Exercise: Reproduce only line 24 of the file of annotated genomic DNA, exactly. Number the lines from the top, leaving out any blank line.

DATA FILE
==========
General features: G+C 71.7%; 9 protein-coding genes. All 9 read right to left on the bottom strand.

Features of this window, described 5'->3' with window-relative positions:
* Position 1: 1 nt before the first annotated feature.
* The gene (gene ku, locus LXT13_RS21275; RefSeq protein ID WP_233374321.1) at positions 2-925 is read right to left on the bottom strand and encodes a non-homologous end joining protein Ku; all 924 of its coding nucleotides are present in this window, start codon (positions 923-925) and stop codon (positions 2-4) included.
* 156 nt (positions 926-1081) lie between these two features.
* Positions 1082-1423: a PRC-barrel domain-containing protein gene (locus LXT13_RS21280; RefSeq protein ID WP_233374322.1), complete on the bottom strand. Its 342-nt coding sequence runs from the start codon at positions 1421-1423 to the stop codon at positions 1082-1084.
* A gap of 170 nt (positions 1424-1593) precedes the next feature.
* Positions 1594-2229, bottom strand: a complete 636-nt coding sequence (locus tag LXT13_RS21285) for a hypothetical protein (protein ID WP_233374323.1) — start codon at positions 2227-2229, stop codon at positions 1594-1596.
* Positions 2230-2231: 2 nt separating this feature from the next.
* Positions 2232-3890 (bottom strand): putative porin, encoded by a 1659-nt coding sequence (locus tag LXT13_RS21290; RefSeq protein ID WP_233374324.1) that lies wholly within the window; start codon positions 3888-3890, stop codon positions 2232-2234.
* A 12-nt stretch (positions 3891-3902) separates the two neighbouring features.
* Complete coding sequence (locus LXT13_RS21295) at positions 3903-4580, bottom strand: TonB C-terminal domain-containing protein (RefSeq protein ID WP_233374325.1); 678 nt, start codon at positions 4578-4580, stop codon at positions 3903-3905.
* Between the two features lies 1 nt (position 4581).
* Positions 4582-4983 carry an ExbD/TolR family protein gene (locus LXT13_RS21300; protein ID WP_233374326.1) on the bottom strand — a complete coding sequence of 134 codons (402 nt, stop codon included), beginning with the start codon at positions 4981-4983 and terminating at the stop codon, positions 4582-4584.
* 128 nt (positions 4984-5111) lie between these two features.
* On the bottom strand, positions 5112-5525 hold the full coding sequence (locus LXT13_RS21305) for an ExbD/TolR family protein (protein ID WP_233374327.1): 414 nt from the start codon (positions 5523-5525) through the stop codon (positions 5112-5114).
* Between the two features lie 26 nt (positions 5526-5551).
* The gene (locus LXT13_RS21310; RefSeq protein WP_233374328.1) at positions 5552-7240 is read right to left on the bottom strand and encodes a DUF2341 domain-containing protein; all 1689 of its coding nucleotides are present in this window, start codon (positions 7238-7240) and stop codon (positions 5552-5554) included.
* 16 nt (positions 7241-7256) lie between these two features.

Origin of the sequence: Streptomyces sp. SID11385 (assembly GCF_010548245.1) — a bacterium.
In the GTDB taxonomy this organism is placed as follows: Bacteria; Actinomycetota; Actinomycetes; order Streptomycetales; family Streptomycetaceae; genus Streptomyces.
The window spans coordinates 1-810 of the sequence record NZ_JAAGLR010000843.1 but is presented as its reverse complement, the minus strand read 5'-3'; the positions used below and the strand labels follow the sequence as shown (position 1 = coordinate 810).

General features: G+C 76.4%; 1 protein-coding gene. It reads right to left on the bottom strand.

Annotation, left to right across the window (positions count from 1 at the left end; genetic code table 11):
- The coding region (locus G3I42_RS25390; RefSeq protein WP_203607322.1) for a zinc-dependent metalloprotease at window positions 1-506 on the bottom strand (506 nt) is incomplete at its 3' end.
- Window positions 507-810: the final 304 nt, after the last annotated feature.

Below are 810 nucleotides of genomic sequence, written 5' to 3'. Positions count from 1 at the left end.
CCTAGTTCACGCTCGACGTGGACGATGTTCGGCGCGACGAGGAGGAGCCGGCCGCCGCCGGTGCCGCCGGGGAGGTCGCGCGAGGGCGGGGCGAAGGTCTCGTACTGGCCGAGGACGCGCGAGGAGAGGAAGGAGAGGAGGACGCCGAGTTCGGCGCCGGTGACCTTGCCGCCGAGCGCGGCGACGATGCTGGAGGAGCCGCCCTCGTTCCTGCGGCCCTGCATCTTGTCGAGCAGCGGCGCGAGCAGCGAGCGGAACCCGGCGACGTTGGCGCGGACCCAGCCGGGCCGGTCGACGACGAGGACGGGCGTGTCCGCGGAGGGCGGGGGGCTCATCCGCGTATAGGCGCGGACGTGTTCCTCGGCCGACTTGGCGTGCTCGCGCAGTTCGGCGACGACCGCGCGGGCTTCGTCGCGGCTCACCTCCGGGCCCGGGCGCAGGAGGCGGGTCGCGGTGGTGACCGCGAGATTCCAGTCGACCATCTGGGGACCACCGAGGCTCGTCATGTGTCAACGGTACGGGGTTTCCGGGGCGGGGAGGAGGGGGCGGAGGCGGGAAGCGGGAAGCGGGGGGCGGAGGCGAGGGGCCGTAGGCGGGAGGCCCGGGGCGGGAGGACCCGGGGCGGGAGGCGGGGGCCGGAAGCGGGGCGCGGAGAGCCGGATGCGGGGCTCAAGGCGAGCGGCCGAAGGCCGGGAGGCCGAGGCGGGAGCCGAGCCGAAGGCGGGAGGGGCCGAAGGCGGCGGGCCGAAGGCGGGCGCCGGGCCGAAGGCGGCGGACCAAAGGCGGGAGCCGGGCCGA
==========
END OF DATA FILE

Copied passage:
Annotation, left to right across the window (positions count from 1 at the left end; genetic code table 11):